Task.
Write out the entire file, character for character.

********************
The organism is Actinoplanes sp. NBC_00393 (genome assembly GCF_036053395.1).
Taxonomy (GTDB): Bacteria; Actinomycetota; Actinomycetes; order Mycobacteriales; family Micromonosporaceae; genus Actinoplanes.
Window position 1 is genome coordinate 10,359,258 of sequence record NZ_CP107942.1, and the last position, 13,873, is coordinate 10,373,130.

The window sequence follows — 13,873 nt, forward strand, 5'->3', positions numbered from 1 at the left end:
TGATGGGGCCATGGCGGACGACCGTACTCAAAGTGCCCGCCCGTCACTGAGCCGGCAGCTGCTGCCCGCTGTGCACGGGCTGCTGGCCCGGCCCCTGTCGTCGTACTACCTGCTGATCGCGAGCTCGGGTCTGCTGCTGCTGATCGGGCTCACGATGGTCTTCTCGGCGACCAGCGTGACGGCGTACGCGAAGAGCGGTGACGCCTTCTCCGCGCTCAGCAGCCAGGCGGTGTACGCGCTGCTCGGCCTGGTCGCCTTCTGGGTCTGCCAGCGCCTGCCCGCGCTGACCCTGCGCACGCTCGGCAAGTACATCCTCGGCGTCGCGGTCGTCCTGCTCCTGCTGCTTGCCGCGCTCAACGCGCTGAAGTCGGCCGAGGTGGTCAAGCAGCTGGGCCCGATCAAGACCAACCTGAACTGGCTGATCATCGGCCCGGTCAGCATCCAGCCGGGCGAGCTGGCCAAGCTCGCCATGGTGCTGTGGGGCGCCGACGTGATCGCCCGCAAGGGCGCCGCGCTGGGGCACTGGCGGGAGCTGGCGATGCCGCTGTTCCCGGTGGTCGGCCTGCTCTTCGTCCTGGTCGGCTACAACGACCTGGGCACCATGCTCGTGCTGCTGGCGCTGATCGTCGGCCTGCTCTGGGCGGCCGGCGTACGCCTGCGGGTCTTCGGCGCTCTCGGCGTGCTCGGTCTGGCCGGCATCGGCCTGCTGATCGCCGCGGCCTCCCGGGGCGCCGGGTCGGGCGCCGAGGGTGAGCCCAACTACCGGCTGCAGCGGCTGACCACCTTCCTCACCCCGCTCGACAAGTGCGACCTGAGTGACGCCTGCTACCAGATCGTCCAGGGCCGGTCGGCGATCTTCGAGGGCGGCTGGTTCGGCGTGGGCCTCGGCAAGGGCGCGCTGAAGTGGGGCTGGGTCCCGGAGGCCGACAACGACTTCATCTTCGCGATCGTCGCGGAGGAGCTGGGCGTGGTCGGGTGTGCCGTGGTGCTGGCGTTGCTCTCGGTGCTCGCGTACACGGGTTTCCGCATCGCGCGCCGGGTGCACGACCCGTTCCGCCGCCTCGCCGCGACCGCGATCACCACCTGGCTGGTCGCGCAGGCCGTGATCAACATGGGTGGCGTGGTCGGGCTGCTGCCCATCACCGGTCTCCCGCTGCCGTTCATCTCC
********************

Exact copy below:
The organism is Actinoplanes sp. NBC_00393 (genome assembly GCF_036053395.1).
Taxonomy (GTDB): Bacteria; Actinomycetota; Actinomycetes; order Mycobacteriales; family Micromonosporaceae; genus Actinoplanes.
Window position 1 is genome coordinate 10,359,258 of sequence record NZ_CP107942.1, and the last position, 13,873, is coordinate 10,373,130.

The window sequence follows — 13,873 nt, forward strand, 5'->3', positions numbered from 1 at the left end:
TGATGGGGCCATGGCGGACGACCGTACTCAAAGTGCCCGCCCGTCACTGAGCCGGCAGCTGCTGCCCGCTGTGCACGGGCTGCTGGCCCGGCCCCTGTCGTCGTACTACCTGCTGATCGCGAGCTCGGGTCTGCTGCTGCTGATCGGGCTCACGATGGTCTTCTCGGCGACCAGCGTGACGGCGTACGCGAAGAGCGGTGACGCCTTCTCCGCGCTCAGCAGCCAGGCGGTGTACGCGCTGCTCGGCCTGGTCGCCTTCTGGGTCTGCCAGCGCCTGCCCGCGCTGACCCTGCGCACGCTCGGCAAGTACATCCTCGGCGTCGCGGTCGTCCTGCTCCTGCTGCTTGCCGCGCTCAACGCGCTGAAGTCGGCCGAGGTGGTCAAGCAGCTGGGCCCGATCAAGACCAACCTGAACTGGCTGATCATCGGCCCGGTCAGCATCCAGCCGGGCGAGCTGGCCAAGCTCGCCATGGTGCTGTGGGGCGCCGACGTGATCGCCCGCAAGGGCGCCGCGCTGGGGCACTGGCGGGAGCTGGCGATGCCGCTGTTCCCGGTGGTCGGCCTGCTCTTCGTCCTGGTCGGCTACAACGACCTGGGCACCATGCTCGTGCTGCTGGCGCTGATCGTCGGCCTGCTCTGGGCGGCCGGCGTACGCCTGCGGGTCTTCGGCGCTCTCGGCGTGCTCGGTCTGGCCGGCATCGGCCTGCTGATCGCCGCGGCCTCCCGGGGCGCCGGGTCGGGCGCCGAGGGTGAGCCCAACTACCGGCTGCAGCGGCTGACCACCTTCCTCACCCCGCTCGACAAGTGCGACCTGAGTGACGCCTGCTACCAGATCGTCCAGGGCCGGTCGGCGATCTTCGAGGGCGGCTGGTTCGGCGTGGGCCTCGGCAAGGGCGCGCTGAAGTGGGGCTGGGTCCCGGAGGCCGACAACGACTTCATCTTCGCGATCGTCGCGGAGGAGCTGGGCGTGGTCGGGTGTGCCGTGGTGCTGGCGTTGCTCTCGGTGCTCGCGTACACGGGTTTCCGCATCGCGCGCCGGGTGCACGACCCGTTCCGCCGCCTCGCCGCGACCGCGATCACCACCTGGCTGGTCGCGCAGGCCGTGATCAACATGGGTGGCGTGGTCGGGCTGCTGCCCATCACCGGTCTCCCGCTGCCGTTCATCTCC